Next up in the news our good friends at Acadian ambulance have been working hard in the early days last week getting ready for this hurricane to strike. They were working hard getting people at risk transported. This included nursing home patients, hospital patients, elderly patients who needed an ambulance or wheelchair van transport out of danger areas to areas where there was safe shelter or care.
Hurricane Evacuation Logistics
Logistically this was a challenge because not only do you have patients with a variety of medical problems, you have to get them to some distant facility or nursing home that you may not be familiar with. I’ve had some of them before on the podcast and they’re a fantastic service in Louisiana and I believe also the Texas area and they have they provided great service. This is a great article about evacuating one hundred fifty patients from local facilities and taking them to comparable facilities in Lafayette, Baton Rouge and other areas of Louisiana to provide care and get them away from the initial strike area of the hurricane.
It goes back hand-in-hand with the previous news article talking about emergency preparedness and mutual aid assistance and suspension of certain rules and laws, things like licensure requirements for emergency responders. This type of evacuation is also an important part of the planning process because these people now need to get back to their homes and local facilities after the hurricane has passed. We’re now talking about the cleanup and recovery process and in some cases, out of state units may be involved in returning these patients to their homes.
EMS Families and Preparedness
While I’m talking about disaster preparedness and about how the people should be prepared, how prepared are you and your family for a disaster situation? Do you have your disaster kit ready to go? In this type of emergency, we’re talking about people being self-sufficient for the first 48 to 72 hours, those first three days. People are responsible to have enough supplies in their home to allow them to be self-sufficient with enough food, enough water, enough medications to subsist for three days in place. Sheltering in place is a time honored tradition in emergency preparedness. People who are not required to evacuate can better help themselves by being ready to do this.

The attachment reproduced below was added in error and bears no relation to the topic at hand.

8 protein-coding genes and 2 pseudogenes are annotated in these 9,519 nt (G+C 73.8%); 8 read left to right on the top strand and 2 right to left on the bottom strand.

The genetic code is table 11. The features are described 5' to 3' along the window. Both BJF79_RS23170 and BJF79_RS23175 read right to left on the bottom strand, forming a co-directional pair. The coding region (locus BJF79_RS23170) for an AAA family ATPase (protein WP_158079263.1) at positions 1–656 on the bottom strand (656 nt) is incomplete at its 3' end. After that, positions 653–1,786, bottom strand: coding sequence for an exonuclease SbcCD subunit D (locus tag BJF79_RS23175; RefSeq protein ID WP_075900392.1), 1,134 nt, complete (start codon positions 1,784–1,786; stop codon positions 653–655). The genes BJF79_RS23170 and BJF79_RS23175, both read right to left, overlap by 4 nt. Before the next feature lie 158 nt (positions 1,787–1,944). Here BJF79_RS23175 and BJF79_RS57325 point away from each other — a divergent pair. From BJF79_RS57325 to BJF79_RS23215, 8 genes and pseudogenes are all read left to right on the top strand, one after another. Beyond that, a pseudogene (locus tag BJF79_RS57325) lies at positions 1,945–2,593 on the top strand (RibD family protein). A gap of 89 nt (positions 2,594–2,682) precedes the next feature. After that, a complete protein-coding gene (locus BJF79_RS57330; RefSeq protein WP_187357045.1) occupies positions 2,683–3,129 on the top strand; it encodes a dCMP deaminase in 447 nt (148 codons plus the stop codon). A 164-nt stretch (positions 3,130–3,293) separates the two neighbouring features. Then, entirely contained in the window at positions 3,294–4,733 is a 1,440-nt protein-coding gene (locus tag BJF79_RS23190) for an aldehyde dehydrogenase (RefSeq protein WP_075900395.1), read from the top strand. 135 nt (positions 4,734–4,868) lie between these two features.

In the same way, local responders need to be able to stay in gear and get things done the first 2 to 3 days until emergency agencies begin to arrive from outlying areas and begin to provide assistance. Some may arrive in the first 24 hours, but ultimately being prepared for three days means you can or will have to deal with most of the problems. Then, when more help arrives, you can start dealing with the bigger issues that needed to be put on the back burner until more help arrives. It’s like community-wide triage and planning.
Comparing Isaac to Katrina
I know when you compare this response to the FEMA response for Katrina, I know that FEMA was already responding to this event by setting up staging areas outside of the hurricane strike zone. These staging areas get them a little bit closer to these areas. Then waiting for the hurricane to go by where they can and mobilize resources that have been gathered in one place close by the central Gulf Coast. This is definitely a better response plan, or at least a better communicated response plan for this event.
What do you think about the local and Federal response to this event. Have you been part of this relief effort? Leave a comment below or shoot me an email at Podmedic@mac.com. I want to hear from you!
Find the links for this article and the rest of this week’s show at – West Nile Virus Interview and Episode 298.